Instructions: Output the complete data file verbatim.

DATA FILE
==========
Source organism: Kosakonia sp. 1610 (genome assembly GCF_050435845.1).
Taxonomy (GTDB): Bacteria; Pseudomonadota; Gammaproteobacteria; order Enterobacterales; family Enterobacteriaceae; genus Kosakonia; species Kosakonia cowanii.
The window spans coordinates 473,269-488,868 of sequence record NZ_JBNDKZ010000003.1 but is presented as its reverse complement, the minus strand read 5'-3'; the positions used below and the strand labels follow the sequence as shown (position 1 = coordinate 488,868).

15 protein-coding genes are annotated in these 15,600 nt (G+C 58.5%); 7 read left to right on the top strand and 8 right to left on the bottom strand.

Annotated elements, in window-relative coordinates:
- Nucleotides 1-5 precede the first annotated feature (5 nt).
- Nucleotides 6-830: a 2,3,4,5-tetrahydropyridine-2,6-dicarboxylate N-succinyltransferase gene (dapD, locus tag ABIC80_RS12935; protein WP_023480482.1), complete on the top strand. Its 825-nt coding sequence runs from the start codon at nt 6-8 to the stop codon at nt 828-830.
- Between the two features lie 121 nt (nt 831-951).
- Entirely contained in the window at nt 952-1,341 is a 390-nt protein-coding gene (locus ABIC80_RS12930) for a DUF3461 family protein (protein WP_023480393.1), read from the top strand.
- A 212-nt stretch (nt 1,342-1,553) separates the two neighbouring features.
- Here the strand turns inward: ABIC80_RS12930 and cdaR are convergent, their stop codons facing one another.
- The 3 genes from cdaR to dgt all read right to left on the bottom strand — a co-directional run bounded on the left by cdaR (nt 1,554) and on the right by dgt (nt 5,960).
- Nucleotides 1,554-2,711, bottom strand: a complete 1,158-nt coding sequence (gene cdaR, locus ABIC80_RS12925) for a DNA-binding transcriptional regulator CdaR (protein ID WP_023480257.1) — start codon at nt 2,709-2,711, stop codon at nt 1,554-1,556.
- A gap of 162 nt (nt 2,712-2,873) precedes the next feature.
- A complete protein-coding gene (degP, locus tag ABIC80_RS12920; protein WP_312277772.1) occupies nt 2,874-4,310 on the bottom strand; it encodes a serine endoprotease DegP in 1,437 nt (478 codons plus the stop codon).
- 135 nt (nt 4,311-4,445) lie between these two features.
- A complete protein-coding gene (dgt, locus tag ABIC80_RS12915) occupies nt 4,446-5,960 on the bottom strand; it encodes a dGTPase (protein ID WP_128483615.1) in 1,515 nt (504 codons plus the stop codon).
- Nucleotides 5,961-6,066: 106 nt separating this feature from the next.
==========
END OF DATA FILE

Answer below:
Source organism: Kosakonia sp. 1610 (genome assembly GCF_050435845.1).
Taxonomy (GTDB): Bacteria; Pseudomonadota; Gammaproteobacteria; order Enterobacterales; family Enterobacteriaceae; genus Kosakonia; species Kosakonia cowanii.
The window spans coordinates 473,269-488,868 of sequence record NZ_JBNDKZ010000003.1 but is presented as its reverse complement, the minus strand read 5'-3'; the positions used below and the strand labels follow the sequence as shown (position 1 = coordinate 488,868).

15 protein-coding genes are annotated in these 15,600 nt (G+C 58.5%); 7 read left to right on the top strand and 8 right to left on the bottom strand.

Annotated elements, in window-relative coordinates:
- Nucleotides 1-5 precede the first annotated feature (5 nt).
- Nucleotides 6-830: a 2,3,4,5-tetrahydropyridine-2,6-dicarboxylate N-succinyltransferase gene (dapD, locus tag ABIC80_RS12935; protein WP_023480482.1), complete on the top strand. Its 825-nt coding sequence runs from the start codon at nt 6-8 to the stop codon at nt 828-830.
- Between the two features lie 121 nt (nt 831-951).
- Entirely contained in the window at nt 952-1,341 is a 390-nt protein-coding gene (locus ABIC80_RS12930) for a DUF3461 family protein (protein WP_023480393.1), read from the top strand.
- A 212-nt stretch (nt 1,342-1,553) separates the two neighbouring features.
- Here the strand turns inward: ABIC80_RS12930 and cdaR are convergent, their stop codons facing one another.
- The 3 genes from cdaR to dgt all read right to left on the bottom strand — a co-directional run bounded on the left by cdaR (nt 1,554) and on the right by dgt (nt 5,960).
- Nucleotides 1,554-2,711, bottom strand: a complete 1,158-nt coding sequence (gene cdaR, locus ABIC80_RS12925) for a DNA-binding transcriptional regulator CdaR (protein ID WP_023480257.1) — start codon at nt 2,709-2,711, stop codon at nt 1,554-1,556.
- A gap of 162 nt (nt 2,712-2,873) precedes the next feature.
- A complete protein-coding gene (degP, locus tag ABIC80_RS12920; protein WP_312277772.1) occupies nt 2,874-4,310 on the bottom strand; it encodes a serine endoprotease DegP in 1,437 nt (478 codons plus the stop codon).
- 135 nt (nt 4,311-4,445) lie between these two features.
- A complete protein-coding gene (dgt, locus tag ABIC80_RS12915) occupies nt 4,446-5,960 on the bottom strand; it encodes a dGTPase (protein ID WP_128483615.1) in 1,515 nt (504 codons plus the stop codon).
- Nucleotides 5,961-6,066: 106 nt separating this feature from the next.